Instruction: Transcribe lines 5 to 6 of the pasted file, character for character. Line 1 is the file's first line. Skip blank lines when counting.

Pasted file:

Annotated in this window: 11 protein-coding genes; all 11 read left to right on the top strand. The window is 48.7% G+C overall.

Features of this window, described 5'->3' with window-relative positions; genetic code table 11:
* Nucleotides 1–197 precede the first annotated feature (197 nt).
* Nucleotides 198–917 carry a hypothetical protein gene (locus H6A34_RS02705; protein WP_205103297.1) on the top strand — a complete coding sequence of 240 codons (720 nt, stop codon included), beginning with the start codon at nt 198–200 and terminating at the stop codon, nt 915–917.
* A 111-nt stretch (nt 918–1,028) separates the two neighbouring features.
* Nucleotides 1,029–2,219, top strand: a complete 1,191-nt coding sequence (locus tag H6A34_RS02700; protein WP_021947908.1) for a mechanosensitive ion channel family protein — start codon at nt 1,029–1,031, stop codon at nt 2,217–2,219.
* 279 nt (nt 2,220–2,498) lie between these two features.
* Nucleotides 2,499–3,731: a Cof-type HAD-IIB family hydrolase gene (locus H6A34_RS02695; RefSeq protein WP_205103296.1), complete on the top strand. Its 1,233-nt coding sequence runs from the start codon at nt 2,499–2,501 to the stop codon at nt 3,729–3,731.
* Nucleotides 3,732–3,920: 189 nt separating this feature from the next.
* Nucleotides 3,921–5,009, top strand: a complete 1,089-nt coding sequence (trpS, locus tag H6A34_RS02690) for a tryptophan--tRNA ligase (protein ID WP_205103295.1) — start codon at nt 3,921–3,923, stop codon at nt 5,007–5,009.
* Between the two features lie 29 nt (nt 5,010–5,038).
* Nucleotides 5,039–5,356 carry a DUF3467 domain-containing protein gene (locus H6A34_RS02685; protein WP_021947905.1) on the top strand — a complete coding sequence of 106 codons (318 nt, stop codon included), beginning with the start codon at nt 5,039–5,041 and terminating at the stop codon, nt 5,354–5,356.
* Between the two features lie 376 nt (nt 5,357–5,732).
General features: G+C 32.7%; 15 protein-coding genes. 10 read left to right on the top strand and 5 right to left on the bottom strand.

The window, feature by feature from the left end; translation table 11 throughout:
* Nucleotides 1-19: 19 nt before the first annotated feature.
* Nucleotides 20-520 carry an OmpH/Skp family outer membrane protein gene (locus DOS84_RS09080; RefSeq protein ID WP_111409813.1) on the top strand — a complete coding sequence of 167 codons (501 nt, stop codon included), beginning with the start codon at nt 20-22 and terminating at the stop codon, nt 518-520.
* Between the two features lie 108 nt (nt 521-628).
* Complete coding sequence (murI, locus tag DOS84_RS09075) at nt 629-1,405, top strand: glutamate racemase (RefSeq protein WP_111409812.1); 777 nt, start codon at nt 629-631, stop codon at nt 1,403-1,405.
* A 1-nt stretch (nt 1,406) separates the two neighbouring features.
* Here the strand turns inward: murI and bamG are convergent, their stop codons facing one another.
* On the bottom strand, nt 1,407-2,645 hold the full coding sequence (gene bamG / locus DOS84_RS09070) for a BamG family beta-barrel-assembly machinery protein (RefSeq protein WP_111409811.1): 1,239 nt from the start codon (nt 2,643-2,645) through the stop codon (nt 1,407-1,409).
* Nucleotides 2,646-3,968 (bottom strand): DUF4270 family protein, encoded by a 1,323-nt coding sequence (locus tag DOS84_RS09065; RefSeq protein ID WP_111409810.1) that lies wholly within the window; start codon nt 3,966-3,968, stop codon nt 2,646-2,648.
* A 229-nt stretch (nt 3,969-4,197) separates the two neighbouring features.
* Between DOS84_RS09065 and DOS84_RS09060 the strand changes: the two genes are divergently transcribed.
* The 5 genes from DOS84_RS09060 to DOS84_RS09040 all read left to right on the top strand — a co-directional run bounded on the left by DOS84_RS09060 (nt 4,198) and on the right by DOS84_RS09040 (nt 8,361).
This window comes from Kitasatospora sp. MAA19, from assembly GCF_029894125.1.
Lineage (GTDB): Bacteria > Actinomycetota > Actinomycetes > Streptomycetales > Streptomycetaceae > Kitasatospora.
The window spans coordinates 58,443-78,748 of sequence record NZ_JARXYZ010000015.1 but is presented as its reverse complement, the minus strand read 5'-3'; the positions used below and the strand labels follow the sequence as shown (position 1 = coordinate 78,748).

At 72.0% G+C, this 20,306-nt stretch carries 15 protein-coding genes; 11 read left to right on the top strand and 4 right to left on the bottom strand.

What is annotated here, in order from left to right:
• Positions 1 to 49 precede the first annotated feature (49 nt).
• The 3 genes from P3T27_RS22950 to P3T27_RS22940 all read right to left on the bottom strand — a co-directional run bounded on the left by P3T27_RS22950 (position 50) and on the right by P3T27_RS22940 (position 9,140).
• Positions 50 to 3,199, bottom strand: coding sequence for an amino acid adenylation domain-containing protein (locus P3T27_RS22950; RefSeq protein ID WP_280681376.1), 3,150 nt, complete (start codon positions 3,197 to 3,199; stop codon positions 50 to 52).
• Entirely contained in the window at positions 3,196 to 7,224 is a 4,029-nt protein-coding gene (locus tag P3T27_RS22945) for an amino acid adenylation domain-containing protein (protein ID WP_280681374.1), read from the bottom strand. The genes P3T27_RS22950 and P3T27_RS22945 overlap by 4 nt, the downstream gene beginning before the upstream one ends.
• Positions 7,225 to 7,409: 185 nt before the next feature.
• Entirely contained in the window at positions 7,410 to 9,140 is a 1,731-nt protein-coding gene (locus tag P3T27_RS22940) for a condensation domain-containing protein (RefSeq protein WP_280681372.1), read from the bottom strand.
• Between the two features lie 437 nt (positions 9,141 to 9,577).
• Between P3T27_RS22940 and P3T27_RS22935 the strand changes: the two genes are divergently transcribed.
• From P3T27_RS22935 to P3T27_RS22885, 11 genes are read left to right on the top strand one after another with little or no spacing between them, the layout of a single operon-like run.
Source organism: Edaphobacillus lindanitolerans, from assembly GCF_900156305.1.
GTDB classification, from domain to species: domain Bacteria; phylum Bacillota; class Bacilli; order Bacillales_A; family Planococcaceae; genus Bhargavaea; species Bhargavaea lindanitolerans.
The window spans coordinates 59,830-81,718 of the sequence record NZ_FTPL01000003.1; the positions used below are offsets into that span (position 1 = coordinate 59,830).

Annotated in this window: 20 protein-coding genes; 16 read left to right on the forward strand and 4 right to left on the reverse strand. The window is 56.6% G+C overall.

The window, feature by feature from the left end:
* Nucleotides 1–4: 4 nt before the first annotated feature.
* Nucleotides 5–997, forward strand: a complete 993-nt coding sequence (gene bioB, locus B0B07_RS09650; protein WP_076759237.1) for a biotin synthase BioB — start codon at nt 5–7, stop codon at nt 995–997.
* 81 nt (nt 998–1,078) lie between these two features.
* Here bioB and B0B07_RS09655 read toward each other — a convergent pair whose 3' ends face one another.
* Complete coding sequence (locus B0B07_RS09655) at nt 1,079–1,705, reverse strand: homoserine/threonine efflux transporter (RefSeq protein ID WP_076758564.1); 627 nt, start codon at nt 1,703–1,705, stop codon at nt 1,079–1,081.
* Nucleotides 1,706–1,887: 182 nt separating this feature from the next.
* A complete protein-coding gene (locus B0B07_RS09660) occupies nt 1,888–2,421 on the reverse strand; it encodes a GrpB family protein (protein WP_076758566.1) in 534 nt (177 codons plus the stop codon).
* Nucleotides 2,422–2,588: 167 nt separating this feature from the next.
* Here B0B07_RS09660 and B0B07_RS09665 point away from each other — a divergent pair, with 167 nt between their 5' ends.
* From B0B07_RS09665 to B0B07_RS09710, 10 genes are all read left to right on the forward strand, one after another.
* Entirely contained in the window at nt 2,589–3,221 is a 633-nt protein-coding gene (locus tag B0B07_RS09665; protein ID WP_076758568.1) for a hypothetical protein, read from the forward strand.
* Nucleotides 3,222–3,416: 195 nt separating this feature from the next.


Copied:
* A 111-nt stretch (nt 918–1,028) separates the two neighbouring features.
* Nucleotides 1,029–2,219, top strand: a complete 1,191-nt coding sequence (locus tag H6A34_RS02700; protein WP_021947908.1) for a mechanosensitive ion channel family protein — start codon at nt 1,029–1,031, stop codon at nt 2,217–2,219.